A few years ago, Tommy Orange set out to write a novel that represented the experience of the urban American Indian in the San Francisco Bay Area with the intention of reaching an intimate readership.
The 36-year-old debut novelist is surprised at the runaway success of “There There,” to say the least.
“You’d have to be a sociopath to not be surprised,” Orange said by phone from his home in Angels Camp, Calif.
“It’s a mixed bag, actually,” Orange said. “I wrote for a small audience, thinking people who are Native, especially Native from the city, are really going to get it and be interested. There’s a certain sense of overexposure that is painful. When so many people have an opinion on your work, it feels vulnerable.”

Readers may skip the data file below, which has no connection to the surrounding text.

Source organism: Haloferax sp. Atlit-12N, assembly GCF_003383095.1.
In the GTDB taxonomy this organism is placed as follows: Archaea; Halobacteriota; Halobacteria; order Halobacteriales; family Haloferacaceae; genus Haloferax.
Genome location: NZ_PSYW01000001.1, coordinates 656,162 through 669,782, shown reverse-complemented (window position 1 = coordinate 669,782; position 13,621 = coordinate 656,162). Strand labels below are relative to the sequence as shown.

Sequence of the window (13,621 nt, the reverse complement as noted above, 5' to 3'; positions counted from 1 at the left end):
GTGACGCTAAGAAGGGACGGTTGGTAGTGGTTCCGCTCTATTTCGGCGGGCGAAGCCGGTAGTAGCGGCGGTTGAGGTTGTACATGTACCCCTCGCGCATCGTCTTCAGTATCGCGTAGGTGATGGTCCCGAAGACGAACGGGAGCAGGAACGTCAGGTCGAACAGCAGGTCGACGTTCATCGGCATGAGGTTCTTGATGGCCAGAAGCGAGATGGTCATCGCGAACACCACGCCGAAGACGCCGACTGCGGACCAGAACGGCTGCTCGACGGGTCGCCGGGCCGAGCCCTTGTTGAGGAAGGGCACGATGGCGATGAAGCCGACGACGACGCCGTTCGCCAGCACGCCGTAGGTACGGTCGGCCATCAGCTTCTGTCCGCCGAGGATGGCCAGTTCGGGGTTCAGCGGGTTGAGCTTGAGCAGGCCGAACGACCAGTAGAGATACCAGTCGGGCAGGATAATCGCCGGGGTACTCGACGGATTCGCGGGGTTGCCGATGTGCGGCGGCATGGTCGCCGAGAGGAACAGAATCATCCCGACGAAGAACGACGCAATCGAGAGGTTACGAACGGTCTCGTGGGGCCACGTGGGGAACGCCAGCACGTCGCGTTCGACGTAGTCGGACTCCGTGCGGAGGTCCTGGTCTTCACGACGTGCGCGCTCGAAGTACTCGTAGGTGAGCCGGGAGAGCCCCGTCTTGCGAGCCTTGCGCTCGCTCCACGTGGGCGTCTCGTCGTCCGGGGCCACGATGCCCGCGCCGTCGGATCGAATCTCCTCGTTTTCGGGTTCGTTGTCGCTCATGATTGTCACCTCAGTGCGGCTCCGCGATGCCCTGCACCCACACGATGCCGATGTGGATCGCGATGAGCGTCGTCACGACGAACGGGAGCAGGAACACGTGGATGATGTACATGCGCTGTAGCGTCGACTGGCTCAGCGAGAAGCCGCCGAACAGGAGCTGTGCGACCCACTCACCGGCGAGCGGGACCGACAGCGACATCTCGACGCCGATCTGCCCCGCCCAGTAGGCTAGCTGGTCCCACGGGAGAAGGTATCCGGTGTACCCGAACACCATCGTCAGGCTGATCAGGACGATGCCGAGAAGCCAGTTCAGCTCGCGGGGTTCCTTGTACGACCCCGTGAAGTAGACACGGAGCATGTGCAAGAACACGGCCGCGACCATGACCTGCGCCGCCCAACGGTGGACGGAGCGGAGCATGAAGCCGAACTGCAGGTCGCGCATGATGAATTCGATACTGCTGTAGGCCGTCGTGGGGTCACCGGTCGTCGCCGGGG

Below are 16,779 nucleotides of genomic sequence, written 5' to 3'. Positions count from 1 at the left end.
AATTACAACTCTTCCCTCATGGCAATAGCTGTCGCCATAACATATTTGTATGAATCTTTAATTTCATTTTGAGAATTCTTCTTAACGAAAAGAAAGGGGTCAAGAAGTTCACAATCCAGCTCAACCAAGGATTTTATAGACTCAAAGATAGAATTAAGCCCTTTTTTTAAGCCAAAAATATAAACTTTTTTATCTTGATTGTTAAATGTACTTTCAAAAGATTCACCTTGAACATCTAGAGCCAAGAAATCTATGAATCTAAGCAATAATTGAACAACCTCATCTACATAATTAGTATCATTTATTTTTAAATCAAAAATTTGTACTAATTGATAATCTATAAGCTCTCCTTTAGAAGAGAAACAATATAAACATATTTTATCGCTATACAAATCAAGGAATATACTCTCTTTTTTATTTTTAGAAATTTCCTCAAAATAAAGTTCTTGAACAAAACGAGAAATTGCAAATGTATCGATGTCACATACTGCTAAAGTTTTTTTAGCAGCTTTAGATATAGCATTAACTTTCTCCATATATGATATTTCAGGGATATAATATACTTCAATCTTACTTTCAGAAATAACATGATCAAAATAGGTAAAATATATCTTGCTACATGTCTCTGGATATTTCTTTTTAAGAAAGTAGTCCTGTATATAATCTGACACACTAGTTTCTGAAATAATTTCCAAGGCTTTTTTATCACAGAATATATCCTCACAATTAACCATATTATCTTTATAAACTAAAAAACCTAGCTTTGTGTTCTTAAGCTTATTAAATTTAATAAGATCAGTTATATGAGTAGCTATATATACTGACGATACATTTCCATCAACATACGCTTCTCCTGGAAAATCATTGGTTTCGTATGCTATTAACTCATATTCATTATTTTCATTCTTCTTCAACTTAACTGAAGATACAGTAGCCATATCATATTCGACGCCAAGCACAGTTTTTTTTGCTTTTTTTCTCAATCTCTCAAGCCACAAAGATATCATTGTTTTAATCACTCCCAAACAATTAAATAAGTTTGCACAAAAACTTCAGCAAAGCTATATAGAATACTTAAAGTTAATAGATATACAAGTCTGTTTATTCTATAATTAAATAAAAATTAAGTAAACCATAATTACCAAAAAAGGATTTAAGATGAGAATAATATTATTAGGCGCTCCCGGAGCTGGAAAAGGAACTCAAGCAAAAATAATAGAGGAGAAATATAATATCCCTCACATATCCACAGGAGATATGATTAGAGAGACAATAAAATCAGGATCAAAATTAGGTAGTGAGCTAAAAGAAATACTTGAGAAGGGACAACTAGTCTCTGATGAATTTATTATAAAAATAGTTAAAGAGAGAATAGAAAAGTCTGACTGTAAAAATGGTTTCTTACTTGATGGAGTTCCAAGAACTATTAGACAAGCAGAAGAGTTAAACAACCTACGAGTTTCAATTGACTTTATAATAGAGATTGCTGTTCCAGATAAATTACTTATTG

“There There” has received glowing praise and placed Orange on the must-read list since the novel’s June release. In it, he brings to life a chorus of characters all drawn to one event: A powwow at the Oakland Coliseum. Orange grips the reader with his musical prose as he builds suspense with each character’s story, all while educating on a painful and complex history.
Orange, an enrolled member of the Cheyenne and Arapaho tribes of Oklahoma, talked about his book in advance of his appearance at the Central Library as part of the Wisconsin Book Festival.
Q: Why did you choose to have a dozen voices tell one story?